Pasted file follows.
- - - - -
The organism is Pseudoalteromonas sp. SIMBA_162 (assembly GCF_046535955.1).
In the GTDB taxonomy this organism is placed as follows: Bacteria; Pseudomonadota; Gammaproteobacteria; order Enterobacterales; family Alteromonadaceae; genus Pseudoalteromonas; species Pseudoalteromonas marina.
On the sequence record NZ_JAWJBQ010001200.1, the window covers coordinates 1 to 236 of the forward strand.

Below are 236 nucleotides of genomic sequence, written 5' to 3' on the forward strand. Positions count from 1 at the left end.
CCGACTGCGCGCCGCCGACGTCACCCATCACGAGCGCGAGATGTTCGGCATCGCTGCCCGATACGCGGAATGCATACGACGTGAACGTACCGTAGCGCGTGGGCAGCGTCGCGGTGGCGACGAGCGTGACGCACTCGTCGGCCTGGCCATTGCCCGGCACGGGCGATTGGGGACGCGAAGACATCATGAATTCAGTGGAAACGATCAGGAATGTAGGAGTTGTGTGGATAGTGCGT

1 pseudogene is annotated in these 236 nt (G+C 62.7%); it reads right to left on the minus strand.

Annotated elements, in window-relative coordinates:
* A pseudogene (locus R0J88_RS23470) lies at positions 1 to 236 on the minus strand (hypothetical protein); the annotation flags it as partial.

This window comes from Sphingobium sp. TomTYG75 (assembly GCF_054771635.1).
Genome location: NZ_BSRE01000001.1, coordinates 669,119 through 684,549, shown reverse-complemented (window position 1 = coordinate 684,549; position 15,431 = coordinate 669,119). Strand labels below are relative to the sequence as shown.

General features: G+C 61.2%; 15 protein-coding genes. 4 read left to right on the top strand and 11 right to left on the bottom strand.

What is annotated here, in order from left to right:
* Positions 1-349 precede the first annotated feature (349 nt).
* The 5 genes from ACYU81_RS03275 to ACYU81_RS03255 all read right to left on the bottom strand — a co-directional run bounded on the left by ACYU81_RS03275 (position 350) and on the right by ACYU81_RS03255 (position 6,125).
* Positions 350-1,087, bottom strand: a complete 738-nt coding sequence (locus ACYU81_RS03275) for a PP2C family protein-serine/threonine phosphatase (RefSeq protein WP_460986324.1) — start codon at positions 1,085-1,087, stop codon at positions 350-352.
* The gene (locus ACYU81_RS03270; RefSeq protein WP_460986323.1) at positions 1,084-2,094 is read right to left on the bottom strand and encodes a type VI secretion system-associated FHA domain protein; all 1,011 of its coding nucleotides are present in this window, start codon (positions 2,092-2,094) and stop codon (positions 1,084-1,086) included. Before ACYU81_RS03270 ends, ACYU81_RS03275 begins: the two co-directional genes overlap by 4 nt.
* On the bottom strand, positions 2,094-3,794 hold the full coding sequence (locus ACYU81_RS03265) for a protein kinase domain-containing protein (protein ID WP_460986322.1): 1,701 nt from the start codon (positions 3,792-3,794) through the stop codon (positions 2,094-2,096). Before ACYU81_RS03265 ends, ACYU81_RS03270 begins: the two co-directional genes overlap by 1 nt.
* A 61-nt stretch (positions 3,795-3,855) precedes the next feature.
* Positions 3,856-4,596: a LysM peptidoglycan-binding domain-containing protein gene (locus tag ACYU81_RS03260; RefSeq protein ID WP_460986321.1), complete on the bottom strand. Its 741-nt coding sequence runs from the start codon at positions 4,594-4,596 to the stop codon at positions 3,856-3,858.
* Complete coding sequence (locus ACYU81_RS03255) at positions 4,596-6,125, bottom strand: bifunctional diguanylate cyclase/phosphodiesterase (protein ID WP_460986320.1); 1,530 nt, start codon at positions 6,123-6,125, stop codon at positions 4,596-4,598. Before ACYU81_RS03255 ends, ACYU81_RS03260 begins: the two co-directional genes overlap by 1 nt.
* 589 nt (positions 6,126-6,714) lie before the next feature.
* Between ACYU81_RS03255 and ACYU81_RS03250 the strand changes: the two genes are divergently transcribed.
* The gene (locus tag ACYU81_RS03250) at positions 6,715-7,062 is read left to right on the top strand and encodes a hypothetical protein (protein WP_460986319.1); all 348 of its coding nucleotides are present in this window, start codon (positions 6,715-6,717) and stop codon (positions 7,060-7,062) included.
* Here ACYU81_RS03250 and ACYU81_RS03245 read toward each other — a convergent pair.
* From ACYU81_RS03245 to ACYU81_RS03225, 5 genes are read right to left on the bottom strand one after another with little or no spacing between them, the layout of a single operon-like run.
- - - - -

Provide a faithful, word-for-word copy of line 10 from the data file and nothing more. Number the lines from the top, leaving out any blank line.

Genome location: NZ_BSRE01000001.1, coordinates 669,119 through 684,549, shown reverse-complemented (window position 1 = coordinate 684,549; position 15,431 = coordinate 669,119). Strand labels below are relative to the sequence as shown.